Donald John MacAllister has a BSc in Geophysics from the University of Edinburgh and an MSc in Water Management from Cranfield University. He has spent three years working as a hydrologist and water engineer, both in the UK and in the international development sector. He is currently pursuing a PhD at Imperial College London researching the use of a naturally occurring geoelectric phenomenon to monitor saline intrusion into freshwater aquifers. Donald has done extensive practical work on groundwater on the Indian sub-continent, and here he discusses how we can improve water security in coastal Bangladesh. This blog post draws on a recent presentation by Dr. Kazi Matin Ahmed from the University of Dhaka in Bangladesh. Dr. Ahmed shared some of his recent work with staff and students in the Civil Engineering Department at Imperial College London.
Managed Aquifer Recharge (MAR) is increasingly used around the world for improvement of water storage. MAR consists of adding water, possibly recycled water, to an aquifer under controlled conditions for withdrawal at a later stage. Recent research suggests it may also be a useful tool for improving water access in coastal Bangladesh.
Water supplies in coastal areas of Bangladesh often suffer from salinity problems caused by coastal flooding and seawater intrusion. The problem is compounded by the highly seasonal nature of rainfall which predominantly falls in three to four months during the monsoon from June to November. Throughout the rest of the year these areas suffer from a lack of potable water.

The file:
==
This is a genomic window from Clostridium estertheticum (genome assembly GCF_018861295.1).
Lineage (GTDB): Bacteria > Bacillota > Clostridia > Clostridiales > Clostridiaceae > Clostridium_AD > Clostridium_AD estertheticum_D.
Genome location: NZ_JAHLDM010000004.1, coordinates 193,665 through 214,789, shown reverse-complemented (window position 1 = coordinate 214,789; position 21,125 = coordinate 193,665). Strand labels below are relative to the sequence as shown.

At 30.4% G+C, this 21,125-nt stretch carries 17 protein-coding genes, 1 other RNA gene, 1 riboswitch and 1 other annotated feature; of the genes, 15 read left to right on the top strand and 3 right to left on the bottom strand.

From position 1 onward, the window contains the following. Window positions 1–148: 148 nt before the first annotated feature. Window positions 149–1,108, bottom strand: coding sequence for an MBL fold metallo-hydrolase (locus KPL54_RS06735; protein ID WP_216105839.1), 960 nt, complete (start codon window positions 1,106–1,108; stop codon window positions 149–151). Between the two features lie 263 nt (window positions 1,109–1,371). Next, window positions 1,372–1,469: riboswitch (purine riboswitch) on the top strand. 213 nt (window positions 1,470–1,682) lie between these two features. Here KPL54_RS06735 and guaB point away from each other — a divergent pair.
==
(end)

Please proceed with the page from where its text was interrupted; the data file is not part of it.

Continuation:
Traditionally, pond water has been the main water source for coastal communities in Bangladesh. These ponds store rainwater that has fallen during the monsoon. However they are highly vulnerable to contamination, both from runoff and from salinity problems due to storm surges and sea level rise. The ponds undergo high rates of evaporation during the dry season. Shallow aquifers tend to be brackish due to seawater intrusion and little groundwater development takes place. There are very few handpumps in the area. As a result tankers are commonly used to bring freshwater into the area during the dry season.
The work carried out by Dr. Ahmed and his team looked to address this problem by applying Managed Aquifer Recharge. The recharged water was intended to create a freshwater buffer in shallow aquifers. The team hoped to provide the freshwater buffer by artificially recharging the aquifers during the rainy season using water from the ponds, and in some places from rooftop rainwater harvesting. The freshwater could then be abstracted during the dry season to provide a more reliable and protected water source for domestic use. Twenty sites were then selected based on the water available from ponds, the relative roof area available for rainwater harvesting and the characteristics of the aquifer. The main hydrogeological requirements were a thin clay layer (less than 15m) and a relatively thick aquifer (about 20m). Socio-economic factors were also considered. These included the capacity of local NGO’s to run and manage the system, the interest and support of the local public health engineering department (PHED) and crucially the willingness of the community to participate in each stage of the process – community support and participation is critical to the success of any activity in development, and should always be considered throughout the project cycle.